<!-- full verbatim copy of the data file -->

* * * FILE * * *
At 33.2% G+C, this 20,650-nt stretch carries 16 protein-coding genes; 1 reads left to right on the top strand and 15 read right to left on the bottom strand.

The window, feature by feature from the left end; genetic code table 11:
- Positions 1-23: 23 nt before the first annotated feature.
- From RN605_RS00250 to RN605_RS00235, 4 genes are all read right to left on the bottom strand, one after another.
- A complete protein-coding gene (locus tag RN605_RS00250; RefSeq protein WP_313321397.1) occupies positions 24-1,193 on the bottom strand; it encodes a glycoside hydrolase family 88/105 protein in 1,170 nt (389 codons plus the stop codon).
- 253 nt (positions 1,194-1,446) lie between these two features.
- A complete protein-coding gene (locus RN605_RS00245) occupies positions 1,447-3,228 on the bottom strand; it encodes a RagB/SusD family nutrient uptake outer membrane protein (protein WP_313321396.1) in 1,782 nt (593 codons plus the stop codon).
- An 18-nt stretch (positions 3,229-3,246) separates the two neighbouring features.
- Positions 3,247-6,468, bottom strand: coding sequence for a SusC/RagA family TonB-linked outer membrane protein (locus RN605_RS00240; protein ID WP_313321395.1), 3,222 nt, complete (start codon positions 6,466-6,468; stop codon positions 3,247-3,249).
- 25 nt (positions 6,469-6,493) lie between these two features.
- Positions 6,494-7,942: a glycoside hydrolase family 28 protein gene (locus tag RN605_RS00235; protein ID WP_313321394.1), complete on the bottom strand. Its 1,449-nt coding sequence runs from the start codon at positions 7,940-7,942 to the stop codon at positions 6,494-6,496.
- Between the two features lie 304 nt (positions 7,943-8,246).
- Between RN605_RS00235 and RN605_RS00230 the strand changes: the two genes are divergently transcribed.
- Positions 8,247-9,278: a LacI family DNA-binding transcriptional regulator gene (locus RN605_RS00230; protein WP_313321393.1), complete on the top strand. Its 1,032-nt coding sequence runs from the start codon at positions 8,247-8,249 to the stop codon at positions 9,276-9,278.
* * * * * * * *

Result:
At 33.2% G+C, this 20,650-nt stretch carries 16 protein-coding genes; 1 reads left to right on the top strand and 15 read right to left on the bottom strand.

The window, feature by feature from the left end; genetic code table 11:
- Positions 1-23: 23 nt before the first annotated feature.
- From RN605_RS00250 to RN605_RS00235, 4 genes are all read right to left on the bottom strand, one after another.
- A complete protein-coding gene (locus tag RN605_RS00250; RefSeq protein WP_313321397.1) occupies positions 24-1,193 on the bottom strand; it encodes a glycoside hydrolase family 88/105 protein in 1,170 nt (389 codons plus the stop codon).
- 253 nt (positions 1,194-1,446) lie between these two features.
- A complete protein-coding gene (locus RN605_RS00245) occupies positions 1,447-3,228 on the bottom strand; it encodes a RagB/SusD family nutrient uptake outer membrane protein (protein WP_313321396.1) in 1,782 nt (593 codons plus the stop codon).
- An 18-nt stretch (positions 3,229-3,246) separates the two neighbouring features.
- Positions 3,247-6,468, bottom strand: coding sequence for a SusC/RagA family TonB-linked outer membrane protein (locus RN605_RS00240; protein ID WP_313321395.1), 3,222 nt, complete (start codon positions 6,466-6,468; stop codon positions 3,247-3,249).
- 25 nt (positions 6,469-6,493) lie between these two features.
- Positions 6,494-7,942: a glycoside hydrolase family 28 protein gene (locus tag RN605_RS00235; protein ID WP_313321394.1), complete on the bottom strand. Its 1,449-nt coding sequence runs from the start codon at positions 7,940-7,942 to the stop codon at positions 6,494-6,496.
- Between the two features lie 304 nt (positions 7,943-8,246).
- Between RN605_RS00235 and RN605_RS00230 the strand changes: the two genes are divergently transcribed.
- Positions 8,247-9,278: a LacI family DNA-binding transcriptional regulator gene (locus RN605_RS00230; protein WP_313321393.1), complete on the top strand. Its 1,032-nt coding sequence runs from the start codon at positions 8,247-8,249 to the stop codon at positions 9,276-9,278.